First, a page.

Microscopically, the tumor was composed of round to oval cells with moderate amount of cytoplasm with melanin pigment in many cells. Nuclei were moderately pleomorphic with coarse chromatin and inconspicuous nucleoli (Figure 2). Mitotic rate was 5-6/10 high power fields. Focal areas of necrosis were also observed. Possibility of malignant melanoma was suggested. Immunohistochemistry revealed positive immunostaining for vimentin, HMB-45, S-100 while negative results were obtained with cytokeratin and CD 45. Neuroendocrine markers like neuron specific enolase (NSE) and chromogranin were also negative. A final diagnosis of malignant melanoma was established.


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    Figure 2: Photomicrograph showing round to oval tumor cells with moderate amount of cytoplasm with melanin pigment in many and moderately pleomorphic nuclei with coarse chromatin (H&E; x400); inset top left immunohistochemistry for HMB 45 was positive, inset bottom left immunohistochemistry for S-100 was positive.

    A meticulous search for primary was conducted through examination of the entire skin, eye, genitalia and anal canal. There was no history of any prior surgical resection of a mole. Chest X-ray and thoracic and abdominal CECT did not reveal any lesion in any of the visceral organs. Upper gastrointestinal tract endoscopy and rectosigmoidoscopy were also performed and were within normal limits. A diagnosis of melanoma of unknown primary was therefore established.

    The mass was large and unamenable to surgical resection. The option of chemotherapy was not explored as the patient had not responded to chemotherapy given prior to biopsy and MM is not a chemosensitive disorder. The patient was put on immunotherapy with close follow-up. CT scan performed three months later showed a large space-occupying lesion in the liver. The patient expired one month thereafter.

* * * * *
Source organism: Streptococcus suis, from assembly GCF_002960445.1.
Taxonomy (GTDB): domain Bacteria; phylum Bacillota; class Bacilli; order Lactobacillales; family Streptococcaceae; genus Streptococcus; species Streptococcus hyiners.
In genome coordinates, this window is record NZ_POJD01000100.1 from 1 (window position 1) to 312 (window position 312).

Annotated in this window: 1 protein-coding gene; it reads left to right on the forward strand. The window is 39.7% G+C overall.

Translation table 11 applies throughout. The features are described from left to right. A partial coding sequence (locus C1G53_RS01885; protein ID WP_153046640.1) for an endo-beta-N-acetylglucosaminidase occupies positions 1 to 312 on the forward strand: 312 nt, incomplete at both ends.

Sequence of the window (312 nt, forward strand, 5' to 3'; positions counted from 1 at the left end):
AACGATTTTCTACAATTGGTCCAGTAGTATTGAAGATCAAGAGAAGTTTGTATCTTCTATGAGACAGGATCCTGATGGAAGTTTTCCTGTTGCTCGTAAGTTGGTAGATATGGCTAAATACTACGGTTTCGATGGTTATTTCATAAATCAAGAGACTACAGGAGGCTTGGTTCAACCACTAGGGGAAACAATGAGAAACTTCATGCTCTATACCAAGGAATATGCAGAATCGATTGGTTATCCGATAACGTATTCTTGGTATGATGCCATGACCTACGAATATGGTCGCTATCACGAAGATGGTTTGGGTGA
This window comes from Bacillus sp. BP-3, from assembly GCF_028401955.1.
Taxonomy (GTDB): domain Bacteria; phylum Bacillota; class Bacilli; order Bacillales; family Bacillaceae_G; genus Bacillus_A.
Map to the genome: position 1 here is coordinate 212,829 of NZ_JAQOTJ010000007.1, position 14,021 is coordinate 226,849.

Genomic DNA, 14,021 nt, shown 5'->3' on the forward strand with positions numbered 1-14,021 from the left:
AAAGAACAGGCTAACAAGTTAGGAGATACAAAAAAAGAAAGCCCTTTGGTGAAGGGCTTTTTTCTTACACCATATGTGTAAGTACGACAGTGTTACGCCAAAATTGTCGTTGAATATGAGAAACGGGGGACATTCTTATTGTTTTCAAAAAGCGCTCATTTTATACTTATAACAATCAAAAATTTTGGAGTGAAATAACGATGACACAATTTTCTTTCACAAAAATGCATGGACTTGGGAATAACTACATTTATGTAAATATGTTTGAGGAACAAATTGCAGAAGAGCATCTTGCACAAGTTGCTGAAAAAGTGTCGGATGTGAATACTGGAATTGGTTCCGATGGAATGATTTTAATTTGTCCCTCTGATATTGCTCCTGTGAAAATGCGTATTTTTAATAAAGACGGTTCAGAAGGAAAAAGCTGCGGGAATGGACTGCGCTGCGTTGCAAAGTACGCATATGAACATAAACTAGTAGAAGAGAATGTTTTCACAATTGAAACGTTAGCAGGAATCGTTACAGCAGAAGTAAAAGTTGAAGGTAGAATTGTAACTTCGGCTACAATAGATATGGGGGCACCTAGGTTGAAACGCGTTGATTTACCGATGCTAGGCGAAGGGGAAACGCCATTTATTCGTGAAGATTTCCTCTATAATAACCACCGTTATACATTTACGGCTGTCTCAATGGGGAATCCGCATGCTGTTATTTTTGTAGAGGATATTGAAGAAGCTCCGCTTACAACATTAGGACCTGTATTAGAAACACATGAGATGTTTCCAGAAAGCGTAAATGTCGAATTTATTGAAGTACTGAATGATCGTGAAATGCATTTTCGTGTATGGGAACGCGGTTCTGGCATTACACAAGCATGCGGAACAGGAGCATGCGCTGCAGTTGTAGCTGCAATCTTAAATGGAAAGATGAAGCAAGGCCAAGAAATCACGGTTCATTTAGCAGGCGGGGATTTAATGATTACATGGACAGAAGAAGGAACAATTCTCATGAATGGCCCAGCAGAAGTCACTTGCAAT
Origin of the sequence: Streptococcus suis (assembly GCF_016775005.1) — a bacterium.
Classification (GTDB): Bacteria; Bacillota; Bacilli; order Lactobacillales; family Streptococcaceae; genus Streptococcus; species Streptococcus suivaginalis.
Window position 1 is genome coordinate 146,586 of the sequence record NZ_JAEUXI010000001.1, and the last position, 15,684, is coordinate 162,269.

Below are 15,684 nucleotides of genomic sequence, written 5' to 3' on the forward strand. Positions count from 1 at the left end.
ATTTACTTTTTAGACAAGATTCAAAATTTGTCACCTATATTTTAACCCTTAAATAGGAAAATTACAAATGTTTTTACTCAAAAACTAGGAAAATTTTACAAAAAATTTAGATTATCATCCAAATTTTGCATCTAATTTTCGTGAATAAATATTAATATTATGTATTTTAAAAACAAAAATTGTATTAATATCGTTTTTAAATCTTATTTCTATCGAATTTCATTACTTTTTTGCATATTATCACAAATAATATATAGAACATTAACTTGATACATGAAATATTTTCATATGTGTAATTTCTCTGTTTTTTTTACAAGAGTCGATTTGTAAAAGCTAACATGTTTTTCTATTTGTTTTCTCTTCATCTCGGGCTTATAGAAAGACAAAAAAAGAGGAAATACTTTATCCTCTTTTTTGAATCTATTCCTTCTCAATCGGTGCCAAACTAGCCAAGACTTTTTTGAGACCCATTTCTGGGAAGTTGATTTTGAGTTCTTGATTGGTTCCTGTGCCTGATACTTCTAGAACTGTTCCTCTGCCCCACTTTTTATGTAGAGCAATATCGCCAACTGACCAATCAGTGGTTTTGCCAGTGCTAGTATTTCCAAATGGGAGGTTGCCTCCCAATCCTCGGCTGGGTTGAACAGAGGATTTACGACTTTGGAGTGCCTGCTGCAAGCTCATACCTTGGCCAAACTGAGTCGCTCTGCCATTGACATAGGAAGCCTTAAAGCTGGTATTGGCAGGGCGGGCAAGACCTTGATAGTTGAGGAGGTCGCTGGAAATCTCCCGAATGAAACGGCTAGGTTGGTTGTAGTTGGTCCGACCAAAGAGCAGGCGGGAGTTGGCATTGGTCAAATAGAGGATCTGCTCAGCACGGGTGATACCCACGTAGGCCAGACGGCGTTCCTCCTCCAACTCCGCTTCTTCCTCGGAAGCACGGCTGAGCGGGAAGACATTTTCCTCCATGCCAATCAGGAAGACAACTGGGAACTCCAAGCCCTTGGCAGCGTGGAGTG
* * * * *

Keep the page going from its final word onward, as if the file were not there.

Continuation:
• Top
  • Abstract
  • Introduction
  • Case Presentation
  • Disscussion
  • References
  • Discussion
    Malignant melanoma accounts for 1.5% of all cancers with increasing prevalence over the last decade. The most common site of primary MM is the skin but virtually any organ system where melanocytes/nevus cells may be encountered can become involved. Although primary MM has been reported in the bronchus, brain, gastrointestinal tract and rectum, melanomas at sites other than skin are usually secondary deposits. This is due to a high tendency of melanomas to metastasize3.

    The mediastinum as a site for malignant melanoma is extremely unusual either as a metastatic deposit or as a primary. Primary MM of the mediastinum is very rare with only a handful of reports in the literature2-6. The differential diagnoses for melanotic tumors of the mediastinum include pigmented extra adrenal paraganglioma, pigmented carcinoid tumor of thymus, melanotic schwannoma, melanotic neuroectodermal neoplasm and primary MM5. Melanotic schwannoma and MM can not be distinguished even on immunohistochemistry as both are strongly positive for S-100, HMB-45 and melan A. The light microscopic features favouring melanotic schwannoma include circumscription without encapsulation, high cellularity, a predominance of spindle cells, which are heavily pigmented and arranged in whorls or palisades and a lack of cytological atypia or mitoses, contrary to the findings in the present case7.

    The diagnosis of pigmented extra adrenal paraganglioma is supported by an organoid or zellballen pattern and positivity for S-100, NSE, chromogranin and synaptophysin. Absence of these features helped in ruling out this entity in our case. Melanotic neuroectodermal neoplasm is characterised by an admixture of large melanocyte like cells and smaller neuroblast like cells, infrequent mitoses and positivity for cytokeratin, NSE, HMB-45 and S-100 on immunohistochemistry.